# Talk:Chernoff bound

## Merge with Chernoff Bounds

The other page just presents a bit more technical stuff. Could probably be merged pretty easily. Thoughts?

I think Chernoff bound is just a special case of the Chernoff bounds. So, it should be presented appropriately. Definitely merged, in either case. Else, its too confusing. —Preceding unsigned comment added by 24.47.50.165 (talk) 15:46, 18 December 2007 (UTC)

Merge it. Having two articles is really confusing, and I don't see how they differ, or relate to each other. 71.163.207.130 19:43, 14 October 2007 (UTC)

The charts should have a log ordinate scale, and that would help a lot. jontalle@ieee.org — Preceding unsigned comment added by 50.40.105.194 (talk) 04:09, 10 December 2011 (UTC)

## Possibly old stuff

i dont understand how to apply the chernoff theorem please discuss some views on it thank you bbye

There's a mistake! The bound P(sum_i X_i>n/2)=1-epsilon>1-exp(-...) (where X_i=1 if the event E_i happened and X_i=0 otherwise) gives an UPPER bound on n, NOT a lower bound as is given in the second formula in the page! The interpretation is wrong too: it takes no more than 150 coin flips to guess the side of the biased coin with 95% accuracy. This error is also evident from the first graph (it isn't too clear what it represents, but it obviously tells us that the Chernoff bound is an upper bound to n with respect to other strategies)

I suggest the formula P(sum_i X_i>n/2)=1-epsilon>1-exp(-2n(p-1/2)^2) (where X_i=1 if the event E_i happened and X_i=0 otherwise) is added to make the bound more obvious.

This seems to have left some problems:

• What is a "Poisson trail": is this defined somewhere? (link?)
• Appears to duplicate material later in article, under "Theorem (relative error)".
• Incompleteness: eg ${\displaystyle \Pr(X_{i})=p_{i}}$ possibly needs an "=1" in it, depending on what a "Poisson trail" is.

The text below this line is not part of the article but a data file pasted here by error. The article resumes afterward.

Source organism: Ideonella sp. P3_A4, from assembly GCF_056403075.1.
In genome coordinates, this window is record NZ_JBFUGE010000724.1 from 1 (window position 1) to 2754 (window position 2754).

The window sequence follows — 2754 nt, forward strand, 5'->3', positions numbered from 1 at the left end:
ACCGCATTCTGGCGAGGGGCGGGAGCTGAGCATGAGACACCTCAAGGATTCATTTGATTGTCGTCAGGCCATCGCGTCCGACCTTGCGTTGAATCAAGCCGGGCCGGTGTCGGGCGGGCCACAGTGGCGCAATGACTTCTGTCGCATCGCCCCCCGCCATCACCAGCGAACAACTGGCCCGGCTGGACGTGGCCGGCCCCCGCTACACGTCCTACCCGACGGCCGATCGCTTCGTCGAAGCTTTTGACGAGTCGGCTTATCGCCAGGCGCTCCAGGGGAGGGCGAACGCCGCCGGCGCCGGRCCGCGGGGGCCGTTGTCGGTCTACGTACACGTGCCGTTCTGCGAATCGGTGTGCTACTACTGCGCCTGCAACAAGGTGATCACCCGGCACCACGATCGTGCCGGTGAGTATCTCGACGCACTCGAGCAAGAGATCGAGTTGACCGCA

Melcombe (talk) 09:11, 13 June 2008 (UTC)

## Missing proof/example

The formula in the leader to this article seem very useful, but there is no indication as to where they come from in the main body of the article. Not being familiar with the subject, I can't add it myself, but I know I would find it rather useful to see where those formula came from. me_and (talk) 15:10, 25 November 2008 (UTC)

## Where does the inequality with p(1-p) come from?

I would love to use the inequality: ${\displaystyle \mathbf {P} \left(X>mp+x\right)\leq \exp \left(-{\frac {x^{2}}{2mp(1-p)}}\right).}$

However, I haven't been able to verify it (looked at other inequalities, multiple books, etc..) Is it true? Any reference / proofs?

Thanks! — Preceding unsigned comment added by 128.32.44.125 (talk) 02:47, 8 February 2014 (UTC)

It could be related to a binomial distribution. What are your m, p and x'es? --Thomasda (talk) 08:57, 4 June 2014 (UTC)

## General Proof

In the intro Chernoff Bounds are described as only requiring independence (and I believe, bounded expectation). However the proof given in section 4.2 only accepts Poisson variables, rather than general random, positive variables. Does anyone know a more general proof? — Preceding unsigned comment added by Thomasda (talkcontribs) 16:26, 2 June 2014 (UTC)

## Overlap with a book

The first two sections of the article are almost identical to section 17.2 of the book Algebraic and Stochastic Coding Theory by Dave and Perm Kythe. I wonder if this is appropriate for Wikipedia given that the article does not even cite this book.

On a more technical level, the Chernoff bound

${\displaystyle S\geq 1-e^{-{\frac {1}{2p}}n\left(p-{\frac {1}{2}}\right)^{2}}}$

in the Example section does not agree with equation (17.2.2)

${\displaystyle S\geq 1-e^{-2n\left(p-{\frac {1}{2}}\right)^{2}}}$

from the book. Which one is correct?

--Marozols (talk) 16:10, 21 October 2014 (UTC)

I just found this post, which states that the current version in article should be correct.
--Marozols (talk) 16:24, 21 October 2014 (UTC)